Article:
Right now, companies including Meta, Google, Snap and Apple — according to rumours at least — are working on augmented-reality glasses that would add a digital layer over the physical world.

Proponents of these glasses bill them as the hardware successor to the mobile phone, and if they were to catch on, there would be numerous implications for fashion businesses. Features like virtual try-on, filters for clothing and fully virtual outfits could become commonplace.

In fact, for virtual fashion to break free of its niche in video games and the occasional post on social media and become a product for the masses, it will likely require a device that can do for digital clothes what the iPod did for digital music.

I found myself thinking about the iPod’s impact after Apple announced last week that it would finally phase out production of its last remaining iPod model. The iPod wasn’t the first MP3 player on the market, but it arrived at broadly the right moment. That timing combined with its design, ease of use and marketing all came together to create a blockbuster product that put digital music in the pockets of people around the world and paved the way for the iPhone, which was even nearly designed with an iPod-esque scroll wheel.

There are reasons to think we might be in a moment before the next big hardware breakthrough, but there are also reasons to think we aren’t.

It’s hard to argue there won’t be an astounding amount of technological progress in the years ahead. The pace of innovation continues to accelerate. This momentum is part of the argument for why smart glasses are inevitable. As we squeeze more computing power into smaller spaces it’s only a matter of time before the tech needed to power this vision fits in a pair of conventional glasses. Another reason is that our digital lives and “real” lives continue to blur, so it follows that hardware will advance in ways that enable, compound and finally complete that blurring.

Glasses seem like an obvious choice, providing an interface right in your field of vision that’s more immersive and hypothetically less obtrusive than doing everything on the small rectangle of a phone.

But just because something seems inevitable doesn’t mean it is. Right now, it’s hard to say what the future of these glasses might be, especially without knowing what clear market need they might address.

When Apple introduced the iPod in October 2001, digital music was already taking off. MP3s had been growing in popularity and Napster, which appeared two years earlier, had sparked an explosion in peer-to-peer file sharing. There was demand for a way to listen to digital music without being tethered to a computer. Previous MP3 players were bulky and didn’t offer much storage. The iPod was sleek and let you hold “1,000 songs in your pocket.” It also integrated easily with Apple’s iTunes media player, launched earlier that year.

While Apple hoped it would help sell more computers, it proved very effective at selling itself. It accounted for 40 percent of Apple’s revenue at its peak in 2006, the year before the iPhone appeared and addressed the growing need for an all-in-one device by bundling the iPod’s musical capabilities with a phone, camera and web browser.

Augmented-reality glasses don’t have such clear uses at the moment. Demand for digital fashion isn’t a big enough hook. Google imagines its glasses could display navigation or translate different languages in real-time. But capabilities like these are already available on smartphones, whose remarkable functionality will make them hard to supplant.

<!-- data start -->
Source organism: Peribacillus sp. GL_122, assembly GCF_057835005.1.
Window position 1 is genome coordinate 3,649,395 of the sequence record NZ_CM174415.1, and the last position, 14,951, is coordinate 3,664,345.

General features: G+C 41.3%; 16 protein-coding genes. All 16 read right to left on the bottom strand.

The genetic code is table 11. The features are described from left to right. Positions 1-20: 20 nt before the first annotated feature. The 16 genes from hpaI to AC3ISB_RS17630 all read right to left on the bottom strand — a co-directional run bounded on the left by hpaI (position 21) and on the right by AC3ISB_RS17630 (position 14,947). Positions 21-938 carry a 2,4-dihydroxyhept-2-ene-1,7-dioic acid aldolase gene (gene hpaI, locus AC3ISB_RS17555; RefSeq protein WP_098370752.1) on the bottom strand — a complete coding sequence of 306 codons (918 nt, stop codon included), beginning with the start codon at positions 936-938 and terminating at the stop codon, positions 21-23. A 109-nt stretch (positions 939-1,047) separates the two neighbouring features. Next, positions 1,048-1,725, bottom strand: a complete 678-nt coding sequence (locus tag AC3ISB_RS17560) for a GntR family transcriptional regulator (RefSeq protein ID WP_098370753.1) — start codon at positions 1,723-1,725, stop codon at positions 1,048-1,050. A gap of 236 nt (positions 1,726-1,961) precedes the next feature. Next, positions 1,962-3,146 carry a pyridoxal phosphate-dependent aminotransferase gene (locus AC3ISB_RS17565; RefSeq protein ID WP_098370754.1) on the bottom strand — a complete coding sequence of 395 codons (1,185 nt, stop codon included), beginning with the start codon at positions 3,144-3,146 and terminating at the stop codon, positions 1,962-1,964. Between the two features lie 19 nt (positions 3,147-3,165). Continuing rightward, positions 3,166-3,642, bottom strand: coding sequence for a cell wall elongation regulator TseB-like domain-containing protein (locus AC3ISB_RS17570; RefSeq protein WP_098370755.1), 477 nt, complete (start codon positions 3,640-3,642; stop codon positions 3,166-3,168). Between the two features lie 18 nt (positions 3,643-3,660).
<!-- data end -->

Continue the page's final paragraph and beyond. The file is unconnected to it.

Tech thinker Benedict Evans, in assessing the big technological questions of 2022, remarked that AR and VR might prove to be the next smartwatch rather than the next smartphone — “very cool but a narrow market,” he wrote.

Glasses also face giant technical hurdles that still need to be overcome, such as how the wearer would control them. (Meta has been testing a wristband that would do the job.)

Not least of all, they would need to work as fashion themselves. Apple’s former design chief, Jony Ive, reportedly thought when the company debuted the Apple Watch it would be more important to get praise from Vogue than tech reviewers because it had to work as an accessory. Vogue ultimately ran a measured first look, describing it plainly as a “rectangular gadget with rounded corners and a smooth sapphire crystal face,” though it followed with a profile of “design genius” Ive.

Recognising the importance of how its glasses look, Meta has partnered with EssilorLuxottica to develop them. Founder Mark Zuckerberg also recently met with several leaders of Italy’s fashion industry in Milan, with Meta explaining to BoF, “We’re excited to continue to work with Italian partners to bring this vision for the metaverse to life.”

Of course, it’s always hard to predict how events will play out. Even the iPod was initially met with scepticism, particularly since the first version wasn’t even compatible with the Windows operating system powering most personal computers at the time.

“It’s a nice feature for Macintosh users,” one analyst told the New York Times. “But to the rest of the Windows world, it doesn’t make any difference.”

The track record for predictions about the future of tech generally isn’t great. If it were, Tesla would have self-driving cars by now.

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